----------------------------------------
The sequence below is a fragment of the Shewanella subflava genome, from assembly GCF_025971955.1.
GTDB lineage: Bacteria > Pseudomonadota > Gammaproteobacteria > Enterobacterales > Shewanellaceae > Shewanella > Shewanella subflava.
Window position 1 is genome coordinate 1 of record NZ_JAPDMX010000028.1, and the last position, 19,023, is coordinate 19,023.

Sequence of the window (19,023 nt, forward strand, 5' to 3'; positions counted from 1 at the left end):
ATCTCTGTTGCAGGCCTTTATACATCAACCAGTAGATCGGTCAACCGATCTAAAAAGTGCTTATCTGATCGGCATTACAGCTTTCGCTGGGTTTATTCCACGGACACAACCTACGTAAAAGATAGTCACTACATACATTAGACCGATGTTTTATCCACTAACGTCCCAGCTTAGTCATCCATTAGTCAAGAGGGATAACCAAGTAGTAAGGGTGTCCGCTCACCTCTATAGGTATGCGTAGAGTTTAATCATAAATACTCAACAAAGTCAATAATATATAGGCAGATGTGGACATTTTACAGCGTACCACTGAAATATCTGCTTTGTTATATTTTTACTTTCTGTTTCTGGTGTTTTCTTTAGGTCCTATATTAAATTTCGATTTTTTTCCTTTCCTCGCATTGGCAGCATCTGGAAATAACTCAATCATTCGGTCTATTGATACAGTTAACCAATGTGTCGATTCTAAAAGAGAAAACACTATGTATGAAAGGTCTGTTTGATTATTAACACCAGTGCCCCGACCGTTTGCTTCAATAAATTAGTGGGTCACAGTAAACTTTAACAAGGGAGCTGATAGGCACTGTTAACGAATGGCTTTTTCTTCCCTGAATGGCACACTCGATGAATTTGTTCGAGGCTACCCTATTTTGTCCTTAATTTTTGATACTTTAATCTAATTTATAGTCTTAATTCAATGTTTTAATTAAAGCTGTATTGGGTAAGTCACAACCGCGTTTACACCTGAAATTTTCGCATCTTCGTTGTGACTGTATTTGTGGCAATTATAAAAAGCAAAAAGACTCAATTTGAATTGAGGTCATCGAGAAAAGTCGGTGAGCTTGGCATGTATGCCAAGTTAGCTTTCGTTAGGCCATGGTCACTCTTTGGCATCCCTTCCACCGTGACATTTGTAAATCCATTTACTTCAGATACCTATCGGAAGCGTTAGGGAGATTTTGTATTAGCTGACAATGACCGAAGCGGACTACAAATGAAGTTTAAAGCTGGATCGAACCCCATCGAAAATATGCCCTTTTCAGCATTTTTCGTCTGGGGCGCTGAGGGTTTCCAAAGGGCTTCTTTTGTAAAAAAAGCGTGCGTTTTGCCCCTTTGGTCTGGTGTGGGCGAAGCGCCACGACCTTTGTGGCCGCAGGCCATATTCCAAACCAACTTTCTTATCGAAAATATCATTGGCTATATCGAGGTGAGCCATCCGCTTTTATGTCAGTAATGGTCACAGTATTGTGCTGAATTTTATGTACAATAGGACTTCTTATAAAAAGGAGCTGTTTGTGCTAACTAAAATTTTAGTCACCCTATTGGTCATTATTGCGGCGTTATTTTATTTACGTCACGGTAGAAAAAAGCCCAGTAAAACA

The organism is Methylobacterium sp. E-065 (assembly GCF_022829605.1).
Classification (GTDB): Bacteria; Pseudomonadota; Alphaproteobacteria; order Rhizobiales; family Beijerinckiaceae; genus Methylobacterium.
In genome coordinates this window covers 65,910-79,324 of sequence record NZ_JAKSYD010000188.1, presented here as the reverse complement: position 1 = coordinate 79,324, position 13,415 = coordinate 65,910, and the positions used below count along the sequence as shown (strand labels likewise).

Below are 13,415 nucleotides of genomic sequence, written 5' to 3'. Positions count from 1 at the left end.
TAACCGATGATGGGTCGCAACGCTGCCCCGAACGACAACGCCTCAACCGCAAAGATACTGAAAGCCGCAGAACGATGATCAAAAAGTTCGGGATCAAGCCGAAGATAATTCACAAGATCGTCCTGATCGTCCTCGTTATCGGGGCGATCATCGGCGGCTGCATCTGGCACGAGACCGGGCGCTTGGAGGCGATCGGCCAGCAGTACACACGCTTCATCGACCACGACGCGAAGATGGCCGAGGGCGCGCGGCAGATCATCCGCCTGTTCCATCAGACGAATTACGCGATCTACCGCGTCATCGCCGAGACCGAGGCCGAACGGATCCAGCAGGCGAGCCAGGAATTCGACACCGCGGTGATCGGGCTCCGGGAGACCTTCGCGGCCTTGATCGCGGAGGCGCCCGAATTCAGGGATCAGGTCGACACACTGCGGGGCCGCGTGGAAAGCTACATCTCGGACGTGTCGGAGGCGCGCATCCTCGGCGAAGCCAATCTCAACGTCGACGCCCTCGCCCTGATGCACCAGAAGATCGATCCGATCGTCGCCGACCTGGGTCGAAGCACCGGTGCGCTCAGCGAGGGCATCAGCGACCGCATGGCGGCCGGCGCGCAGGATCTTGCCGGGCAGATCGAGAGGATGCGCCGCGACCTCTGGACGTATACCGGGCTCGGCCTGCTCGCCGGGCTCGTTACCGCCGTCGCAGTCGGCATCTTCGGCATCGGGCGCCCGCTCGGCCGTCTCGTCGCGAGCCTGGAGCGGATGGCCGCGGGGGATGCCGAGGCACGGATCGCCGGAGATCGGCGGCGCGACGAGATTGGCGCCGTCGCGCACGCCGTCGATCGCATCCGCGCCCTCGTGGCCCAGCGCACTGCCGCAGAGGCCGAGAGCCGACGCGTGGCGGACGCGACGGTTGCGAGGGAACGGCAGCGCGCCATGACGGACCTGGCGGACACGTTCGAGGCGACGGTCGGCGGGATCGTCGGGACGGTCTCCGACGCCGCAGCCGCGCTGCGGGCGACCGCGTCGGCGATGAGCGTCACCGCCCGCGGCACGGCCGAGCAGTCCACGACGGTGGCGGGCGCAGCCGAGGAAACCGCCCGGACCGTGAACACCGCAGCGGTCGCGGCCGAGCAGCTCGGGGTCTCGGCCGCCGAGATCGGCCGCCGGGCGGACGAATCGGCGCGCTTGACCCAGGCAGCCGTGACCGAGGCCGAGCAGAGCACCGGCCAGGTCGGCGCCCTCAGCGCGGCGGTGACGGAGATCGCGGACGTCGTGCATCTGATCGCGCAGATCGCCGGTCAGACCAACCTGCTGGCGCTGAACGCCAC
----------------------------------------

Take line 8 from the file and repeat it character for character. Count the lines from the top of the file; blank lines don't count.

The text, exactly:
In genome coordinates this window covers 65,910-79,324 of sequence record NZ_JAKSYD010000188.1, presented here as the reverse complement: position 1 = coordinate 79,324, position 13,415 = coordinate 65,910, and the positions used below count along the sequence as shown (strand labels likewise).